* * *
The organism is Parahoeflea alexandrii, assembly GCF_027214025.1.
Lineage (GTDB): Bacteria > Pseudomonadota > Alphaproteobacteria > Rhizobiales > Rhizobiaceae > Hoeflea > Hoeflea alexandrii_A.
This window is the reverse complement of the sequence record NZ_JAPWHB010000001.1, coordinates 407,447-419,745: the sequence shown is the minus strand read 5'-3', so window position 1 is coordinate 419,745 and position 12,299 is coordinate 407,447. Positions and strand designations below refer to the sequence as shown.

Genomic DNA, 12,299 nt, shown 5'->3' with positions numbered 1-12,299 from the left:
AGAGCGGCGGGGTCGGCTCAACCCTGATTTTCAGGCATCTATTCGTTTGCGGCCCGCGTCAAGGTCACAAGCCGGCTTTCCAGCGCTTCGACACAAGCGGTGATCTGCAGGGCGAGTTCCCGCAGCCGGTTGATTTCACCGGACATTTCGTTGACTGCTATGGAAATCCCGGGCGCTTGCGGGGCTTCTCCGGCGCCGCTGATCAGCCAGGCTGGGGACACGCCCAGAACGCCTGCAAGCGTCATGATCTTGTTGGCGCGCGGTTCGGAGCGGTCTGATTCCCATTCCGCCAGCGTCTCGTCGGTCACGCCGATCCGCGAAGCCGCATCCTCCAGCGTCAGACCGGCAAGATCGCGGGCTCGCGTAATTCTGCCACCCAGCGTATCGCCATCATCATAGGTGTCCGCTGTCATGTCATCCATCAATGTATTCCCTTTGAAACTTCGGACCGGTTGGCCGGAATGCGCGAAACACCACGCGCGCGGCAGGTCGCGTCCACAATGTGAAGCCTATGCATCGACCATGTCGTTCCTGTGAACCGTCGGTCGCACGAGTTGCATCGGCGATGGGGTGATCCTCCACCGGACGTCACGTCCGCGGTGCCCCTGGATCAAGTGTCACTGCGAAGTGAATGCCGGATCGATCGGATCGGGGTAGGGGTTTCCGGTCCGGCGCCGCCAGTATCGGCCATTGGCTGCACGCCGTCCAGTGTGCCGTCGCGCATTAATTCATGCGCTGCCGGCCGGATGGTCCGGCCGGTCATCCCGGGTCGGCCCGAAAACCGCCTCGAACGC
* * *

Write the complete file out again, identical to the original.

The organism is Parahoeflea alexandrii, assembly GCF_027214025.1.
Lineage (GTDB): Bacteria > Pseudomonadota > Alphaproteobacteria > Rhizobiales > Rhizobiaceae > Hoeflea > Hoeflea alexandrii_A.
This window is the reverse complement of the sequence record NZ_JAPWHB010000001.1, coordinates 407,447-419,745: the sequence shown is the minus strand read 5'-3', so window position 1 is coordinate 419,745 and position 12,299 is coordinate 407,447. Positions and strand designations below refer to the sequence as shown.

Genomic DNA, 12,299 nt, shown 5'->3' with positions numbered 1-12,299 from the left:
AGAGCGGCGGGGTCGGCTCAACCCTGATTTTCAGGCATCTATTCGTTTGCGGCCCGCGTCAAGGTCACAAGCCGGCTTTCCAGCGCTTCGACACAAGCGGTGATCTGCAGGGCGAGTTCCCGCAGCCGGTTGATTTCACCGGACATTTCGTTGACTGCTATGGAAATCCCGGGCGCTTGCGGGGCTTCTCCGGCGCCGCTGATCAGCCAGGCTGGGGACACGCCCAGAACGCCTGCAAGCGTCATGATCTTGTTGGCGCGCGGTTCGGAGCGGTCTGATTCCCATTCCGCCAGCGTCTCGTCGGTCACGCCGATCCGCGAAGCCGCATCCTCCAGCGTCAGACCGGCAAGATCGCGGGCTCGCGTAATTCTGCCACCCAGCGTATCGCCATCATCATAGGTGTCCGCTGTCATGTCATCCATCAATGTATTCCCTTTGAAACTTCGGACCGGTTGGCCGGAATGCGCGAAACACCACGCGCGCGGCAGGTCGCGTCCACAATGTGAAGCCTATGCATCGACCATGTCGTTCCTGTGAACCGTCGGTCGCACGAGTTGCATCGGCGATGGGGTGATCCTCCACCGGACGTCACGTCCGCGGTGCCCCTGGATCAAGTGTCACTGCGAAGTGAATGCCGGATCGATCGGATCGGGGTAGGGGTTTCCGGTCCGGCGCCGCCAGTATCGGCCATTGGCTGCACGCCGTCCAGTGTGCCGTCGCGCATTAATTCATGCGCTGCCGGCCGGATGGTCCGGCCGGTCATCCCGGGTCGGCCCGAAAACCGCCTCGAACGC